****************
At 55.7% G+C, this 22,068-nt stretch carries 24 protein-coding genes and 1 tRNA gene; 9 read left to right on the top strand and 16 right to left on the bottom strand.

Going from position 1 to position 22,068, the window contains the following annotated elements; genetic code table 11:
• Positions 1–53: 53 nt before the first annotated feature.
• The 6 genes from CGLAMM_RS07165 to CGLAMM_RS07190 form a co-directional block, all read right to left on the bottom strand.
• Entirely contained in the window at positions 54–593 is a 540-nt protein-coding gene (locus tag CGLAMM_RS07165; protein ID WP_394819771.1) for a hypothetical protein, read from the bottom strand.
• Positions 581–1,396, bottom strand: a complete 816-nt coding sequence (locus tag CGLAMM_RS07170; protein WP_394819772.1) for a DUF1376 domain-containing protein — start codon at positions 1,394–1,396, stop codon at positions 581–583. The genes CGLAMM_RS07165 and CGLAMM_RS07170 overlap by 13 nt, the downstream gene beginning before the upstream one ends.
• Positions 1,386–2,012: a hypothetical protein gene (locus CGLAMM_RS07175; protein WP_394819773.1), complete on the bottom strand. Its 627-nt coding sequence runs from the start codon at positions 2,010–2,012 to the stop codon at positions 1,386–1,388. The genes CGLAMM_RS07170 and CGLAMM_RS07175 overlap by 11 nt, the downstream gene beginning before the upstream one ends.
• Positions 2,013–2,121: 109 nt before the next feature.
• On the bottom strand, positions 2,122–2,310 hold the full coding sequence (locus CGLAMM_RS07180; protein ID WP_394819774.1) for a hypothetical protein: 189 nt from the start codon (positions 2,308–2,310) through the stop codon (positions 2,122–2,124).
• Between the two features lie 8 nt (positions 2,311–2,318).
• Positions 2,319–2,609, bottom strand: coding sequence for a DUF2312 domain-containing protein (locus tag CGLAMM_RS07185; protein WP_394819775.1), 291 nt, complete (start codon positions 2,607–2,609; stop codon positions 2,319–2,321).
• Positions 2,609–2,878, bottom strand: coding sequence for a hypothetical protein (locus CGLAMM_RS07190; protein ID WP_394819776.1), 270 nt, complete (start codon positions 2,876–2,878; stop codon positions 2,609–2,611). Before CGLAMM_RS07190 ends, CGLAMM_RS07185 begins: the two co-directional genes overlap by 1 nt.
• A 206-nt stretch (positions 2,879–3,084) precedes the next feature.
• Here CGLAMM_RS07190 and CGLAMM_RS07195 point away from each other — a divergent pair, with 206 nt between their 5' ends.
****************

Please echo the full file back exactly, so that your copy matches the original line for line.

At 55.7% G+C, this 22,068-nt stretch carries 24 protein-coding genes and 1 tRNA gene; 9 read left to right on the top strand and 16 right to left on the bottom strand.

Going from position 1 to position 22,068, the window contains the following annotated elements; genetic code table 11:
• Positions 1–53: 53 nt before the first annotated feature.
• The 6 genes from CGLAMM_RS07165 to CGLAMM_RS07190 form a co-directional block, all read right to left on the bottom strand.
• Entirely contained in the window at positions 54–593 is a 540-nt protein-coding gene (locus tag CGLAMM_RS07165; protein ID WP_394819771.1) for a hypothetical protein, read from the bottom strand.
• Positions 581–1,396, bottom strand: a complete 816-nt coding sequence (locus tag CGLAMM_RS07170; protein WP_394819772.1) for a DUF1376 domain-containing protein — start codon at positions 1,394–1,396, stop codon at positions 581–583. The genes CGLAMM_RS07165 and CGLAMM_RS07170 overlap by 13 nt, the downstream gene beginning before the upstream one ends.
• Positions 1,386–2,012: a hypothetical protein gene (locus CGLAMM_RS07175; protein WP_394819773.1), complete on the bottom strand. Its 627-nt coding sequence runs from the start codon at positions 2,010–2,012 to the stop codon at positions 1,386–1,388. The genes CGLAMM_RS07170 and CGLAMM_RS07175 overlap by 11 nt, the downstream gene beginning before the upstream one ends.
• Positions 2,013–2,121: 109 nt before the next feature.
• On the bottom strand, positions 2,122–2,310 hold the full coding sequence (locus CGLAMM_RS07180; protein ID WP_394819774.1) for a hypothetical protein: 189 nt from the start codon (positions 2,308–2,310) through the stop codon (positions 2,122–2,124).
• Between the two features lie 8 nt (positions 2,311–2,318).
• Positions 2,319–2,609, bottom strand: coding sequence for a DUF2312 domain-containing protein (locus tag CGLAMM_RS07185; protein WP_394819775.1), 291 nt, complete (start codon positions 2,607–2,609; stop codon positions 2,319–2,321).
• Positions 2,609–2,878, bottom strand: coding sequence for a hypothetical protein (locus CGLAMM_RS07190; protein ID WP_394819776.1), 270 nt, complete (start codon positions 2,876–2,878; stop codon positions 2,609–2,611). Before CGLAMM_RS07190 ends, CGLAMM_RS07185 begins: the two co-directional genes overlap by 1 nt.
• A 206-nt stretch (positions 2,879–3,084) precedes the next feature.
• Here CGLAMM_RS07190 and CGLAMM_RS07195 point away from each other — a divergent pair, with 206 nt between their 5' ends.